The students were asked to write a mini-ethnography, engaging with the theory they were forced through, and based on their own choices of site and method.
They produced writings on:
laundromat Sunday attending
Super Smash Bros. tournament
church sermons of different kinds
Black Lives Matter event (a disruption of continuity; written by a black student)
cemetery with an occasional funeral
Student Activity Center (slumbering on the pillows, mostly)
coffee shops of all shapes and sizes
homeless on Guadalupe
Mexican restaurant (always a great site for observations)
the Austin-Bergstrom International Airport (the only instance I advised an outside writing, namely Agamben “On Security and Terror”)
UT street market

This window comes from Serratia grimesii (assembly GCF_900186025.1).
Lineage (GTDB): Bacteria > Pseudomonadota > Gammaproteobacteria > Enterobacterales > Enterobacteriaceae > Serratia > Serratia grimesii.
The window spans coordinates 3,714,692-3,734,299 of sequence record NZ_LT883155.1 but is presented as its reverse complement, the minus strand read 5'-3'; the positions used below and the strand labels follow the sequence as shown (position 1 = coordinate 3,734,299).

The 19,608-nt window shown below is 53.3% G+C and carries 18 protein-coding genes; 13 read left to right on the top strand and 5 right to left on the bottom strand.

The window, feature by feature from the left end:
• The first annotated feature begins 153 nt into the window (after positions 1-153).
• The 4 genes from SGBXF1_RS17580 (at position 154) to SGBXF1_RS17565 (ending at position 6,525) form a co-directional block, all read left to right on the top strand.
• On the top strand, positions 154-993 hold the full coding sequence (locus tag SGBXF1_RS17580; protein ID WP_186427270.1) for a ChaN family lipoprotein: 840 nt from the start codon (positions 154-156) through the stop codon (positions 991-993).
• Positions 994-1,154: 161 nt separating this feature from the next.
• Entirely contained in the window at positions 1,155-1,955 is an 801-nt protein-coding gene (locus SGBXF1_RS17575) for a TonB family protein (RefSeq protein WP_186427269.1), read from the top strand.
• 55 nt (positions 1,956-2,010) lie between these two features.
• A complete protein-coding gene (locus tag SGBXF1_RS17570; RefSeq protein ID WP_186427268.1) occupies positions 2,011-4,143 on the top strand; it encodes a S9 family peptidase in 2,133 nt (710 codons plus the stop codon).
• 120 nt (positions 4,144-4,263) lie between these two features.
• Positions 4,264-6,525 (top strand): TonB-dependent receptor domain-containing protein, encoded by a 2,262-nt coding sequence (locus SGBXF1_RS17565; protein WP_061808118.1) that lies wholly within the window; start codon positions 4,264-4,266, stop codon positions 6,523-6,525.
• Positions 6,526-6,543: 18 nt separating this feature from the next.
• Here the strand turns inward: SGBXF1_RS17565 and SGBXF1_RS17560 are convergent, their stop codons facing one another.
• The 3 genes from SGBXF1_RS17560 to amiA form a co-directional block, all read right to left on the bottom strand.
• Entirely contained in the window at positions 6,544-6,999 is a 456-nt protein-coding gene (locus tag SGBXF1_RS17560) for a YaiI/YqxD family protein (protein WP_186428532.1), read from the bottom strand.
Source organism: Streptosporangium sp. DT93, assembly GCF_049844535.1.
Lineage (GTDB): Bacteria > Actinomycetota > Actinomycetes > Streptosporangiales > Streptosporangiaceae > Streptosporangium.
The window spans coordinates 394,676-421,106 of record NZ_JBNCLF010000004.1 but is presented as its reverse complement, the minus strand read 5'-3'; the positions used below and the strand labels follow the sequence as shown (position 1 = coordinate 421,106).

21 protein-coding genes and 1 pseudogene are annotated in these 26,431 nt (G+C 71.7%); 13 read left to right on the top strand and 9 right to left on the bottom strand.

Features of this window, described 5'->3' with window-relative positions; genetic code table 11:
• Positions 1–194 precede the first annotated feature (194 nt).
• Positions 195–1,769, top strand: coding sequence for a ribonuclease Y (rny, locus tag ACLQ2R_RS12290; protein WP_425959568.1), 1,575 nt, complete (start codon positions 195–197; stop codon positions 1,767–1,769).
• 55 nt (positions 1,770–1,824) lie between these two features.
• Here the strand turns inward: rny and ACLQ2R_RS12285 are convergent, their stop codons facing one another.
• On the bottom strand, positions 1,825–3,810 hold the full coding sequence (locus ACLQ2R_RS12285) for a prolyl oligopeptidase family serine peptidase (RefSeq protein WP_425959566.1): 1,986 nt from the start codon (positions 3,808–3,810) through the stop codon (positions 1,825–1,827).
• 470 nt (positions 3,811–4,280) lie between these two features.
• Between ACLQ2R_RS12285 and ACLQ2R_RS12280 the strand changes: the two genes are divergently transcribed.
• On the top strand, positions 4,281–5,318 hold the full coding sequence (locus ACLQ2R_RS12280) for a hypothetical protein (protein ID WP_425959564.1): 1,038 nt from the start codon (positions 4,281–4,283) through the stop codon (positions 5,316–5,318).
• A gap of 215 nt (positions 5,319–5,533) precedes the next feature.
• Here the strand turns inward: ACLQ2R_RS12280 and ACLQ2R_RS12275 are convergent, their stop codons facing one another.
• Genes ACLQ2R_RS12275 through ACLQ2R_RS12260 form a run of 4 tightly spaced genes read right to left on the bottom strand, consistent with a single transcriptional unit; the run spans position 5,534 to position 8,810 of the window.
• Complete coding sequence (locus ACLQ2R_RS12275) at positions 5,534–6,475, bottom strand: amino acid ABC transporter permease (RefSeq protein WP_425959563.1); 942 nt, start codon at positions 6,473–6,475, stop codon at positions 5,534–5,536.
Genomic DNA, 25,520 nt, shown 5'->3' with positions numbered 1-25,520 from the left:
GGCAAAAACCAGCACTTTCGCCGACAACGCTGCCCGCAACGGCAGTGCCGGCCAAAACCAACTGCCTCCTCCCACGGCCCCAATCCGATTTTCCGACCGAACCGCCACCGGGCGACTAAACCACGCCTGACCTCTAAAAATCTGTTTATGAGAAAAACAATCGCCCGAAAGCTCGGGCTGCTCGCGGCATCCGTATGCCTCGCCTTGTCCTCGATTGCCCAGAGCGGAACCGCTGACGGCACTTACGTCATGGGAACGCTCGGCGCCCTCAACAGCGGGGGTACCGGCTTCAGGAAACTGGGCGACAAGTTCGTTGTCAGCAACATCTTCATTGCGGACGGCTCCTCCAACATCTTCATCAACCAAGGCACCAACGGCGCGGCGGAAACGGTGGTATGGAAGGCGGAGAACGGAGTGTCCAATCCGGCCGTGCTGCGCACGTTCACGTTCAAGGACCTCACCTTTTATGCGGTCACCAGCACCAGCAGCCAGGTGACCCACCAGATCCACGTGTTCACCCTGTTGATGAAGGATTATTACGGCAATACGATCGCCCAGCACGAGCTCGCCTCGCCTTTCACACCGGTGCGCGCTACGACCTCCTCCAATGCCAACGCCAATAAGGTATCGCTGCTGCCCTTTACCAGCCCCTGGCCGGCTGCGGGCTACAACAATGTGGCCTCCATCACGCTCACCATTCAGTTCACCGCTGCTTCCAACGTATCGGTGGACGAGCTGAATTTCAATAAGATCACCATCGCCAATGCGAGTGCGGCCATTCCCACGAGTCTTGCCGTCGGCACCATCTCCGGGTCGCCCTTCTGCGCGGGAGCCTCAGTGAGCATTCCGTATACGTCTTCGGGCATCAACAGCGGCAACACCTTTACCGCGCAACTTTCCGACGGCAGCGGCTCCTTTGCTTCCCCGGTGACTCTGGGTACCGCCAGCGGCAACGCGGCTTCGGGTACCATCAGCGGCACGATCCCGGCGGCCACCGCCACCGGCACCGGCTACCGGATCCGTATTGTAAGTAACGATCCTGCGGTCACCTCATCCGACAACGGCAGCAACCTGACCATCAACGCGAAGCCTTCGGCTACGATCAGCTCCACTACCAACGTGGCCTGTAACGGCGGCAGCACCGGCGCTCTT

comedy open mic
And so forth, some 250 pages total. In short, all the colorful kaleidoscope of Texas [mostly blissful middle-class] life, or at least written from the positionalities of people endowed with such a life.
I read it with a great interest; it was full of curious observations, and some of this writing was reflective and reflexive. I was particularly glad to read on UT street market and Guadalupe homeless gathering; had passing thoughts about writing on both. Another particular excitement is the sorority gatherings, but I could not entertain a hope of once writing about them. Now that I finished grading, the landscape of UT is somewhat more densely inhabited.